What Apple's iOS 7 means for business and enterprise IT
Tim Cook may not have announced every rumored product during the keynote at Apple's Worldwide Developers Conference (no mention of an iWatch or new iPads and iPhones), but the company did have plenty of things to announce and demo, including new versions of its mobile and desktop OSes - iOS 7 and OS X Mavericks. The company also had some key announcements related to its iCloud service.
Taken together, Apple is aggressively pushing major changes that will impact all Apple users. Several of the developments stand to impact how people use Apple devices and services in the workplace and how IT departments and enterprise developers manage and support iPhones and iPads.
The biggest change in iOS 7 is the redesign of the iPhone/iPad user experience, but the new version will also usher in a host of new features, including:
- The Lock Screen - iOS 7 allows users to view and manage notifications directly from the lock screen. A new version of the Notification Center can be accessed from the lock screen (using the same downward swipe from the top of the screen used in the current version of iOS), allowing users to respond to notifications without unlocking their device. The new Control Center that allows for quick toggling of device features and services in iOS 7 can also be accessed from the lock screen with a new upward swipe from the bottom. Whether Apple will allow IT to manage or restrict these features, which could pose a security risk, is unknown at this point.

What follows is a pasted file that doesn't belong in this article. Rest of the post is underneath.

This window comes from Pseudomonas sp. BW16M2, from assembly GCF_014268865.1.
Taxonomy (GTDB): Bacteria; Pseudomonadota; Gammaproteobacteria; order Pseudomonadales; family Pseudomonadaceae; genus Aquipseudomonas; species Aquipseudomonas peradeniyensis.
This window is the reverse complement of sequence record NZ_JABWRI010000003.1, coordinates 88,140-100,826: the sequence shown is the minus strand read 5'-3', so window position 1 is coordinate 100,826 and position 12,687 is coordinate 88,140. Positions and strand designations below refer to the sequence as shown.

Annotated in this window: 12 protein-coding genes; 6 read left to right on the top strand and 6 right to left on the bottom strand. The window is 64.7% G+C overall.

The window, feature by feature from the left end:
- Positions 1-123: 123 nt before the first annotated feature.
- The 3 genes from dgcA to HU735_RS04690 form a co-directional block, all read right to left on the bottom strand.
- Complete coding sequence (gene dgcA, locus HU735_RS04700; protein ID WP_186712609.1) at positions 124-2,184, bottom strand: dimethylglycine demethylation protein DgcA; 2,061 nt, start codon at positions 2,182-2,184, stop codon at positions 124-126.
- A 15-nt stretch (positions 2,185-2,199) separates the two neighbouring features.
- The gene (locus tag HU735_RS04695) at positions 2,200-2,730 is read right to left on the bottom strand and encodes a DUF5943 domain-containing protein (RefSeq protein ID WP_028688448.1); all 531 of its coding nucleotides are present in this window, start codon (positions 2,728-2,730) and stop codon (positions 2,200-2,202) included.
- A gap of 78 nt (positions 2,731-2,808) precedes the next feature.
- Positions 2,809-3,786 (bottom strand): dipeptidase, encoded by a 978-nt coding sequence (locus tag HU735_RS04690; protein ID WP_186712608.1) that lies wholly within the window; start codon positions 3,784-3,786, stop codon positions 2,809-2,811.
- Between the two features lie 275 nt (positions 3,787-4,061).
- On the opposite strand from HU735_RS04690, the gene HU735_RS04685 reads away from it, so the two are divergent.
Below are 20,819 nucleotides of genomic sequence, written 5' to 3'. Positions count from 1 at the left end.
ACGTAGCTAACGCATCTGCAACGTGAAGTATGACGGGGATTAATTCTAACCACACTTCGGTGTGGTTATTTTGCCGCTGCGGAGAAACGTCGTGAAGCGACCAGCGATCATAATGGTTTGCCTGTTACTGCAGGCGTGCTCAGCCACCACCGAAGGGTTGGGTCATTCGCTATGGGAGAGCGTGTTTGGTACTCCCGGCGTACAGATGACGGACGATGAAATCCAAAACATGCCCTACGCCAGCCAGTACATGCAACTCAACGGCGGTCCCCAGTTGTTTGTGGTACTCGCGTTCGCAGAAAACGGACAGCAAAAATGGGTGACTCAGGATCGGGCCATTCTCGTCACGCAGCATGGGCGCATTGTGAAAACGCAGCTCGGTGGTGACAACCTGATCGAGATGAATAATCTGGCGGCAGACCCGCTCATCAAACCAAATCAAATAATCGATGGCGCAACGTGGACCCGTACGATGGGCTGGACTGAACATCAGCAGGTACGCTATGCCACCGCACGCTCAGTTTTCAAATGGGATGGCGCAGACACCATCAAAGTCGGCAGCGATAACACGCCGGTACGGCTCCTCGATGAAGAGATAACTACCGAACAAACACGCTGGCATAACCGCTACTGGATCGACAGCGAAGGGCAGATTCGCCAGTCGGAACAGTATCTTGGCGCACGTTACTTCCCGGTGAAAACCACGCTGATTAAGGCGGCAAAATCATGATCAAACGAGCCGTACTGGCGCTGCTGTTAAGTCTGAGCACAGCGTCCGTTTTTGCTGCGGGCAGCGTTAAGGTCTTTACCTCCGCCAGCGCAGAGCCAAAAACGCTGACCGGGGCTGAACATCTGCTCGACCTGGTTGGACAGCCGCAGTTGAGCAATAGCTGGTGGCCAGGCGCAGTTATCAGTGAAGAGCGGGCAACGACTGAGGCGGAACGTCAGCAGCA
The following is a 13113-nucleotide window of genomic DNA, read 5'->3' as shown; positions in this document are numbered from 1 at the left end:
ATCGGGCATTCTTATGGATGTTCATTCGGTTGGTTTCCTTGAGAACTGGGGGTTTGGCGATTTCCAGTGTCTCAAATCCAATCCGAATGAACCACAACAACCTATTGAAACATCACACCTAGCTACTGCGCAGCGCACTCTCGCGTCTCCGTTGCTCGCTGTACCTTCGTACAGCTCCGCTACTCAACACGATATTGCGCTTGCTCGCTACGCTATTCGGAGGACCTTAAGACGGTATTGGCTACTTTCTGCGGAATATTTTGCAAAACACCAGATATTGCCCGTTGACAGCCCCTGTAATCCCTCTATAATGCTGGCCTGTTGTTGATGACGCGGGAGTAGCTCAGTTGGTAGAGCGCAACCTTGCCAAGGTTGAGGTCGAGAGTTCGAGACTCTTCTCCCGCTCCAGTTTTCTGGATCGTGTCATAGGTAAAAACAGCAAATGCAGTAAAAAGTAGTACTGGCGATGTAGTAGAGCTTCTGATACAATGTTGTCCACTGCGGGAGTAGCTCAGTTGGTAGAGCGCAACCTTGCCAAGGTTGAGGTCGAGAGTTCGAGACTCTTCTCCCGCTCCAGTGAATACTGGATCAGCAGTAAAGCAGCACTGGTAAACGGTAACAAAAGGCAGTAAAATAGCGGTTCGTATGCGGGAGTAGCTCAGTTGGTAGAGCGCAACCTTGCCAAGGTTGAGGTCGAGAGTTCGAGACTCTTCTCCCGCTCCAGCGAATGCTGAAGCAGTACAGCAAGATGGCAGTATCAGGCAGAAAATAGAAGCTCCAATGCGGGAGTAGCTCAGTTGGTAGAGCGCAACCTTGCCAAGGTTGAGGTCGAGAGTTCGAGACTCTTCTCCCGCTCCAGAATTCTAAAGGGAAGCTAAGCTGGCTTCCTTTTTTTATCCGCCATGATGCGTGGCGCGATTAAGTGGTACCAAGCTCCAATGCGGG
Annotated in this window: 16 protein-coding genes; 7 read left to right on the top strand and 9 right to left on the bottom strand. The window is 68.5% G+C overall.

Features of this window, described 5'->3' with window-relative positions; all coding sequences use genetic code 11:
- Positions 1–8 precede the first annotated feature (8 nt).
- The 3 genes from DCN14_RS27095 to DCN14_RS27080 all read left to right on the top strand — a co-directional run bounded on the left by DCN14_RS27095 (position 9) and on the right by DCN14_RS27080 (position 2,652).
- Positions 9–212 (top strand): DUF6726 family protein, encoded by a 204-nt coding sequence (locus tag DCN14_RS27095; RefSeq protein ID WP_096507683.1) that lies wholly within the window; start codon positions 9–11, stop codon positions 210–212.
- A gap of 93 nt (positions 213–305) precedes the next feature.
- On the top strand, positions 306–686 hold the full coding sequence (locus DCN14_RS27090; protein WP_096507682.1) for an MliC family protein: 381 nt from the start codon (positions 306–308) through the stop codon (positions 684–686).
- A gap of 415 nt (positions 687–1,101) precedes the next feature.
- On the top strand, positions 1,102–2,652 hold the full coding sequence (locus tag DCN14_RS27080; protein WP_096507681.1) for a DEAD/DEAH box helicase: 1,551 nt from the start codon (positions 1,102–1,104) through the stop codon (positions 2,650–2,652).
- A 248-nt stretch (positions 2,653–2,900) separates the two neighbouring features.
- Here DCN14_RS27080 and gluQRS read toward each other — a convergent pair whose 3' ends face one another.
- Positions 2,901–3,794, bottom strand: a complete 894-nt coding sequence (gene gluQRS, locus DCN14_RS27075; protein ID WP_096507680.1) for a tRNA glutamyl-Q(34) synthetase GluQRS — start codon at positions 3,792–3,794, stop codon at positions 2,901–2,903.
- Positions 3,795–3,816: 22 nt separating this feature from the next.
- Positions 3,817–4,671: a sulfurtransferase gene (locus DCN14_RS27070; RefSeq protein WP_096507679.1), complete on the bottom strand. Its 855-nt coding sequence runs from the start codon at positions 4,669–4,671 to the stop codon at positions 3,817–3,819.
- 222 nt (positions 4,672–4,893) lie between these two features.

- Multitasking - Apple has finally decided to offer true multitasking and the ability to run and interact with multiple iOS apps simultaneously. This should allow business and productivity app creators more flexibility in their apps, and it will almost certainly allow users to develop better and more efficient iOS workflows.
This week, a National Transportation Safety Board judge dismissed a $10,000 fine that the U.S. Federal Aviation Administration had lodged against a photographer who had used a drone to take aerial photos for the University of Virginia. The judge found that the FAA hadn't actually issued any enforceable rules regarding the use of commercial drones.
If you've got a Windows XP machine -- either at home or in the office -- consider yourself lucky. In the past, you'd upgrade to a more recent Windows operating system without a thought. Today, you have many options.
It's designed for the 3.5 billion people who have feature phones today. It solves technical problems Google is not interested in and is a better fit for the pre-paid phones popular in developing countries. The only trick is getting developers on board.
The cloud has overcome a lot of its technical challenges, especially when it comes to security. But the biggest problems in cloud computing now are cultural.